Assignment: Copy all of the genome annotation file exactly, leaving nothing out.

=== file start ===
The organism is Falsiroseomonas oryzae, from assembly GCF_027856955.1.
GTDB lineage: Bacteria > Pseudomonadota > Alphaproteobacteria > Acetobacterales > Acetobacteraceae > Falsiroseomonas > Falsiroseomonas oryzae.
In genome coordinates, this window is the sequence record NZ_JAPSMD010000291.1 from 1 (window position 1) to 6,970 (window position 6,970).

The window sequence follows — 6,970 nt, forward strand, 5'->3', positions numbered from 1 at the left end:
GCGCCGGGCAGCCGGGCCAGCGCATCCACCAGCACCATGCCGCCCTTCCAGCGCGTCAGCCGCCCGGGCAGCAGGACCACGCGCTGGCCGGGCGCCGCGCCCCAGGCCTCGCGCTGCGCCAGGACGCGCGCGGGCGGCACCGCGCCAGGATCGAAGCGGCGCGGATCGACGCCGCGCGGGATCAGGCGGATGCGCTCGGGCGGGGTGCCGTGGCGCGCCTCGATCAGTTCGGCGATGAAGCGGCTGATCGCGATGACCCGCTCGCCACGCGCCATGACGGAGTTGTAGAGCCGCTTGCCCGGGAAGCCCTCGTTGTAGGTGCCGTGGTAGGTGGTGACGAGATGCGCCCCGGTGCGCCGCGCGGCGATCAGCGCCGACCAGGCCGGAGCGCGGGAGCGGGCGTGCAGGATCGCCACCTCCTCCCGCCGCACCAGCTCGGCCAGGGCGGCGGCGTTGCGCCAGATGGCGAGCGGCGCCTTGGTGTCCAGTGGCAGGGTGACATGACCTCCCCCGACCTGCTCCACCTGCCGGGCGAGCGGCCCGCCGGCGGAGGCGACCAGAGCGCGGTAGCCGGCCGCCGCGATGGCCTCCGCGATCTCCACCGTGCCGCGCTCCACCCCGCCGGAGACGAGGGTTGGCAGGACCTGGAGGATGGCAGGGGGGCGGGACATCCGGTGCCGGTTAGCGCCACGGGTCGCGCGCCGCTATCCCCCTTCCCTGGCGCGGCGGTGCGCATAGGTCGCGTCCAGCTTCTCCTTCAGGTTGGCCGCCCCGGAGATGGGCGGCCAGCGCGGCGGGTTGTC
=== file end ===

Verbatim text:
The organism is Falsiroseomonas oryzae, from assembly GCF_027856955.1.
GTDB lineage: Bacteria > Pseudomonadota > Alphaproteobacteria > Acetobacterales > Acetobacteraceae > Falsiroseomonas > Falsiroseomonas oryzae.
In genome coordinates, this window is the sequence record NZ_JAPSMD010000291.1 from 1 (window position 1) to 6,970 (window position 6,970).

The window sequence follows — 6,970 nt, forward strand, 5'->3', positions numbered from 1 at the left end:
GCGCCGGGCAGCCGGGCCAGCGCATCCACCAGCACCATGCCGCCCTTCCAGCGCGTCAGCCGCCCGGGCAGCAGGACCACGCGCTGGCCGGGCGCCGCGCCCCAGGCCTCGCGCTGCGCCAGGACGCGCGCGGGCGGCACCGCGCCAGGATCGAAGCGGCGCGGATCGACGCCGCGCGGGATCAGGCGGATGCGCTCGGGCGGGGTGCCGTGGCGCGCCTCGATCAGTTCGGCGATGAAGCGGCTGATCGCGATGACCCGCTCGCCACGCGCCATGACGGAGTTGTAGAGCCGCTTGCCCGGGAAGCCCTCGTTGTAGGTGCCGTGGTAGGTGGTGACGAGATGCGCCCCGGTGCGCCGCGCGGCGATCAGCGCCGACCAGGCCGGAGCGCGGGAGCGGGCGTGCAGGATCGCCACCTCCTCCCGCCGCACCAGCTCGGCCAGGGCGGCGGCGTTGCGCCAGATGGCGAGCGGCGCCTTGGTGTCCAGTGGCAGGGTGACATGACCTCCCCCGACCTGCTCCACCTGCCGGGCGAGCGGCCCGCCGGCGGAGGCGACCAGAGCGCGGTAGCCGGCCGCCGCGATGGCCTCCGCGATCTCCACCGTGCCGCGCTCCACCCCGCCGGAGACGAGGGTTGGCAGGACCTGGAGGATGGCAGGGGGGCGGGACATCCGGTGCCGGTTAGCGCCACGGGTCGCGCGCCGCTATCCCCCTTCCCTGGCGCGGCGGTGCGCATAGGTCGCGTCCAGCTTCTCCTTCAGGTTGGCCGCCCCGGAGATGGGCGGCCAGCGCGGCGGGTTGTC